There are no listings in the entire Canadian telephone directory for an RH Gundy. Without knowing his hometown I would not be able to trace his family.

If you have any more information on any of the crew I'd be more than happy to try.

Of course, that may involve talking to the rels again.

I would be interested in any bio on your uncle ie. place and date of birth, schooling, where he went to uni and when and where he passed. I am compiling a database of all 101 crews from October 1943 onwards.

Dave

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Hello !

I am born in Vierzon, and I did lot of research on the raid of 1 july 1944 which saw the loss of 14 Lancasters of 1 Group whom 3 of 101 squadron with only one survivor, Harry Taylor.
I knew him well, he came back in 1995 at the unveilling of a monument in memory of its crew at Massay where he came down .
Harry changed his name after the war, and became Harry Doniger.
101 Squadron came to the ceremony, it was a great day ...
I was in contact with Pat Fillingham, a pilot, is he the same on which you speak ??
Is he still alive ?
I have pieces of DV301 SR-Y and LL863 SR-M. I found a lot of DV301 at the crash-site, it was very moving .I gave some to the son of the Flight-Engineer,John Offord.
And someone of the village gave him a colt45, that was found on one of the crew after the crash...

Alain Charpentier

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Dave

Will look up Ken's details, as much as I can.
In the meantime I will try and attach Ken's logbook entries as I recorded them and amended with your new information.
I had to photograph the computer screen because I cannot think of a way to attach Excel pages!
here goes.............

Attachments
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Dave
What's a "Lindy" ?

Phil

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Phil,.

Your uncle did his 30 operations. On 11 May 18 101 Lancasters took off for Hasselt. Of the 18 who arrived over the target, 11, including your uncle heard the Master Bomber order the mission scrubbed. The other seven crews could hear him faintly and bombed.

Upon return to Ludford Magna, the Corkill crew made these comments on the operation:

Mission abandoned over target at 00.02 hours from 11,000 ' as ordered by M.C. (Master of Ceremonies aka Master Bomber). 2 x 1,000lb MC (Medium capacity) jettisoned "safe" 5140 N, 0300 E at 00.36 hrs from 10,000 '

While the Corkill crew was one of six aircraft on Brunswick (Brunschweig) on the 22nd of May, another 15 101 Lancasters were on Dortmund.

I'm sorry but other than the Lindy dance I have no idea what he means here. Was it the nickname of an aircraft? It seems from the date (June 1945) and the number of places visited that he could have been flying these people. Without his service record there's no way to tell.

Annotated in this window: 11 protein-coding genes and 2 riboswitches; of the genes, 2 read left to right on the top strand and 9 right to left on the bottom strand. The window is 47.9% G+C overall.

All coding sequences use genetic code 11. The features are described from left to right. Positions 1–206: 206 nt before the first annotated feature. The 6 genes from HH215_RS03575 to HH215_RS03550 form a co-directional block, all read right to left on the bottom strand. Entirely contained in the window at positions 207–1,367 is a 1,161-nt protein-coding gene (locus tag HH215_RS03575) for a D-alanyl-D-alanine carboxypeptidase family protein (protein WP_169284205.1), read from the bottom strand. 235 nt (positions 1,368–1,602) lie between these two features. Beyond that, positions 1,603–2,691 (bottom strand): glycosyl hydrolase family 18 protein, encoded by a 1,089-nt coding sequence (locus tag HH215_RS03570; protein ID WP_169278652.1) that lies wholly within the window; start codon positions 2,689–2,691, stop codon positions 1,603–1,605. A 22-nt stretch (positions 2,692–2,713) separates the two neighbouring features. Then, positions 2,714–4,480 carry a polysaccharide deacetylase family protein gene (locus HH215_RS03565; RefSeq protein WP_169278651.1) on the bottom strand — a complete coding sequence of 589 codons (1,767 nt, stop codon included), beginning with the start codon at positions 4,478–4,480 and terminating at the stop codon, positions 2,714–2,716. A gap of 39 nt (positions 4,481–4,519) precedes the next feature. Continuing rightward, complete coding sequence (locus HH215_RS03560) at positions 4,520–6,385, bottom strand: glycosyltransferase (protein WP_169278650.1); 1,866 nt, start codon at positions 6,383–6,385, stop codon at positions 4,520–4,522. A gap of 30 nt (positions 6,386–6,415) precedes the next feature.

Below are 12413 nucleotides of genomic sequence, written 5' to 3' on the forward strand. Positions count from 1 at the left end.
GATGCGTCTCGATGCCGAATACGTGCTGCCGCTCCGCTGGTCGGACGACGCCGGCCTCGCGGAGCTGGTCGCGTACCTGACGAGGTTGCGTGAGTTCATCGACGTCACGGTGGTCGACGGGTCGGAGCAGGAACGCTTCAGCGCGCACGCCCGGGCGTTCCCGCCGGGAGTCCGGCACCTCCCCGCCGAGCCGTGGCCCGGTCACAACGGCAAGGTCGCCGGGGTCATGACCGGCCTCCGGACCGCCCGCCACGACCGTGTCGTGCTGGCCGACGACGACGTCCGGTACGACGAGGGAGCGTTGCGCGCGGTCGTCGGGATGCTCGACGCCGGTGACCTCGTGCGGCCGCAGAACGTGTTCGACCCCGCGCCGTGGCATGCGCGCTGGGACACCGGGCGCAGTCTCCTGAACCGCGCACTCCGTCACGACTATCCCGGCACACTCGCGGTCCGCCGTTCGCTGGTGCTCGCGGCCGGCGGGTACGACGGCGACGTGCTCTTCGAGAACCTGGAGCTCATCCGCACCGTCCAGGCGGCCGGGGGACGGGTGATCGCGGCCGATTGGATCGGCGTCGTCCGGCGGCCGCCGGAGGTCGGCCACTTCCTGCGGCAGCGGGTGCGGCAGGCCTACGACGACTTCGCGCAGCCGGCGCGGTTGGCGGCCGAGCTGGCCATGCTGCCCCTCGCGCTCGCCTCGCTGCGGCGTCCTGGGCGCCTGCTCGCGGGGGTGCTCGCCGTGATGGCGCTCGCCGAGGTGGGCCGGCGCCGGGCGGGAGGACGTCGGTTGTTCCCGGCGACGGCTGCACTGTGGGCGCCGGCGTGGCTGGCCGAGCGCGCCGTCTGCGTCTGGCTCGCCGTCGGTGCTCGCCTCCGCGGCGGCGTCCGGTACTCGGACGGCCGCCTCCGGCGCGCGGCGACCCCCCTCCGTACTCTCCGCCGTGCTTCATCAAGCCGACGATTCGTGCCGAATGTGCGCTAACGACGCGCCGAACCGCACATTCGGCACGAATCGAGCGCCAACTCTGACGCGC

Dave

-- Edited by alieneyes on Wednesday 14th of October 2009 08:43:58 PM

-- Edited by alieneyes on Thursday 15th of October 2009 06:07:15 AM

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Hi Alain,

I am interested in the career of Harry Taylor and his fortunate escape from death while on ops to Vierzon 30/6 - 1/7 1944

Did he speak of his escape? I see there's an evasion report at Kew which I will have to obtain a copy of.

I have a note here saying that he was an American, or had next of kin living in New York City and that he was the nephew of an M. Doniger of St. Annes, Lancs. Interesting to hear he changed his name to hers.

I'm sorry but the only Fillingham I know of is Ken Fillingham from 101 Sqn.

Dave

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Anonymous

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hello !

Harry was thrown clear from the canopy of his lancaster after being hit when leaving the target.
He had a deep cut at his head, but landed safely not far the crash site at Massay.
He walked south during the night and saw an other crashed Lancaster in a field.
It was JB743 of 625 Sq.
He hid in a wood, and in the morning called a young man. He was put in contact with the teacher of St Pierre de Jard where he was hid in her flat over the school for some days.
Then he went to a farm and to Reuilly , he joined the local group of resistant in august, and leave them to be in an other farm until the liberation of the area.
He was horrified by the bad treatment given to some germans POW, who were in resistant hands...
Harry was deeply affected by the loss of its crew, he never spoke of all this to his family until we traced him in 1994.When he came on the grave of his crew for the first time, it was a very hard time for him and in the same time a sort of liberation ...
Harry was a great man and a gentleman, he met all those who hid him, in 1995 at Massay, it was a very special day for all who were there ...
His name is on the monument unveilled in 1995 at Massay as all the other of the crew.
We will remember them ...


Alain


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Hi Alain,

Thank you for that.

Can you confirm his nationality? Was he an American serving in the RAF or just happened to have next of kin living in New York?

He was a very fortunate man. I am glad to read there is a tribute to the lost.

Dave